This chapter has laid the foundation for an accurate, if high-level, understanding of Agile Analytics. Successive chapters in this book serve to fill in the detailed "how-to" techniques that an Agile Analytics team needs to put these concepts into practice. You should now understand that Agile Analytics isn't simply a matter of chunking tasks into two-week iterations, holding a 15-minute daily team meeting, or retitling the project manager a "scrum master." Although these may be Agile traits, new Agile teams often limit their agility to these simpler concepts and lose sight of the things that truly define agility. True agility is reflected by traits like early and frequent delivery of production-quality, working BI features, delivering the highest-valued features first, tackling risk and uncertainty early, and continuous stakeholder and developer interaction and collaboration.
Agile Analytics teams evolve toward the best system design by continuously seeking and adapting to feedback from the business community. Agile Analytics balances the right amount of structure and formality against a sufficient amount of flexibility, with a constant focus on building the right solution. The key to agility lies in the core values and guiding principles more than in a set of specific techniques and practices—although effective techniques and practices are important. Mature Agile Analytics teams elevate themselves above a catalog of practices and establish attitudes and patterns of behavior that encourage seeking feedback, adapting to change, and delivering maximum value.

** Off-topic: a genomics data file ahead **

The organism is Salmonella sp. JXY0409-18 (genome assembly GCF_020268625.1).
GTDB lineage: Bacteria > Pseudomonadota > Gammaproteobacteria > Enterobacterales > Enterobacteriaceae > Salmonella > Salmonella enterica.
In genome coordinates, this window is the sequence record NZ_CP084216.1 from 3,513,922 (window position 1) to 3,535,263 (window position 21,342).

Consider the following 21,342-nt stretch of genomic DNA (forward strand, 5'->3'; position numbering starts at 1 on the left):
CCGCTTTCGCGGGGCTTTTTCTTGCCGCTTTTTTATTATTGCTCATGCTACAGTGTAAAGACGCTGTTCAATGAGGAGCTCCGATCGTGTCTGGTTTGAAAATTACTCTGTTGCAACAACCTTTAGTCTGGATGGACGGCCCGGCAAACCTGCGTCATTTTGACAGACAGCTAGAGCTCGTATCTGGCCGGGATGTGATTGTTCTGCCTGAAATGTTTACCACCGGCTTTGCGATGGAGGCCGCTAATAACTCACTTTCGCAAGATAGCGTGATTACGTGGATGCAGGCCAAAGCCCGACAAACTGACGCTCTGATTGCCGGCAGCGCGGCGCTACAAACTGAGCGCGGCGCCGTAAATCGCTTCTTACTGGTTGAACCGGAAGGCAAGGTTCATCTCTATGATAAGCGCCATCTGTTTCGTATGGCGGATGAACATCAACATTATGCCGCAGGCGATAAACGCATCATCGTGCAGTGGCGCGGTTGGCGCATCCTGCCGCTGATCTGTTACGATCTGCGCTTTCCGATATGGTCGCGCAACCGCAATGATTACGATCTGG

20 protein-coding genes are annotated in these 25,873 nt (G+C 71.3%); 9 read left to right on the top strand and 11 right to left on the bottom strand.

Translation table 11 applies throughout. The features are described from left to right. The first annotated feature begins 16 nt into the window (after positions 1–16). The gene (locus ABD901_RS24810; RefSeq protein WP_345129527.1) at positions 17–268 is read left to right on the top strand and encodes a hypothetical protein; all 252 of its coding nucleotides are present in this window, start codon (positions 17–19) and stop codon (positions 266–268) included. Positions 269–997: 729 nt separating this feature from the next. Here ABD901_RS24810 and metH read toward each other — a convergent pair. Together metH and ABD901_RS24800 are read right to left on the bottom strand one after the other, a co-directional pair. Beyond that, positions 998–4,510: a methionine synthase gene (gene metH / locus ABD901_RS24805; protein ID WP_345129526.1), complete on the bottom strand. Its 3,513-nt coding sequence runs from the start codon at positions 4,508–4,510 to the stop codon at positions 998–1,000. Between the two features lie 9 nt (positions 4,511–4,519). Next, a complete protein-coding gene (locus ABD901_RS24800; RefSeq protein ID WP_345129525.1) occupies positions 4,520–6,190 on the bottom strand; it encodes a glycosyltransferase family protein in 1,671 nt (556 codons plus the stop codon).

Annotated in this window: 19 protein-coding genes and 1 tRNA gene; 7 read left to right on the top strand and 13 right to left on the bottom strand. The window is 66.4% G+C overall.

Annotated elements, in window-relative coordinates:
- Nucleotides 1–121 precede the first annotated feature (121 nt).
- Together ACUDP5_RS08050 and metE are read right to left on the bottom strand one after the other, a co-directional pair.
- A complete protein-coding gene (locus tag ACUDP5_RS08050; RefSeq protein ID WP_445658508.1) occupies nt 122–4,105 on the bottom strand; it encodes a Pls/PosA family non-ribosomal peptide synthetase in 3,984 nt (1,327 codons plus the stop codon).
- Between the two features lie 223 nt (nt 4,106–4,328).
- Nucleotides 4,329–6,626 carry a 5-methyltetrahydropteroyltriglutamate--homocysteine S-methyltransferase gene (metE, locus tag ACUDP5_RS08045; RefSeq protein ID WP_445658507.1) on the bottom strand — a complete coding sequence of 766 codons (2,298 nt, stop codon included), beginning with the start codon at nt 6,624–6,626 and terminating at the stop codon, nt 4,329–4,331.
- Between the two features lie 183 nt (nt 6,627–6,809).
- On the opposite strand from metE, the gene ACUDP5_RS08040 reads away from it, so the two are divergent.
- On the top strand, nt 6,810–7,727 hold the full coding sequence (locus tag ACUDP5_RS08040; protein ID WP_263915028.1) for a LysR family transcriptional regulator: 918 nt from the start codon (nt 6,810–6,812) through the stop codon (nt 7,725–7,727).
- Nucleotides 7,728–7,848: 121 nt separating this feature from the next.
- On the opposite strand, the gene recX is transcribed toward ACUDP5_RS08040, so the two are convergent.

If you are considering adopting Agile Analytics, keep these core values and guiding principles at the top of your mind. When learning any new technique, it is natural to look for successful patterns that can be mimicked. This is a valuable approach that will enable a new Agile team to get on the right track and avoid unnecessary pitfalls. While I have stressed that Agile development is not a prescriptive process, new Agile teams will benefit from some recipe-style techniques. Therefore, many of the practices introduced in this book may have a bit of a prescriptive feel. I encourage you to try these practices first as prescribed and then, as you gain experience, tailor them as needed to be more effective. But be sure you're tailoring practices for the right reasons. Be careful not to tailor a practice simply because it was difficult or uncomfortable on the first try. Also, be sure not to simply cherry-pick the easy practices while ignoring the harder ones. Often the harder practices are the ones that will have the biggest impact on your team's performance.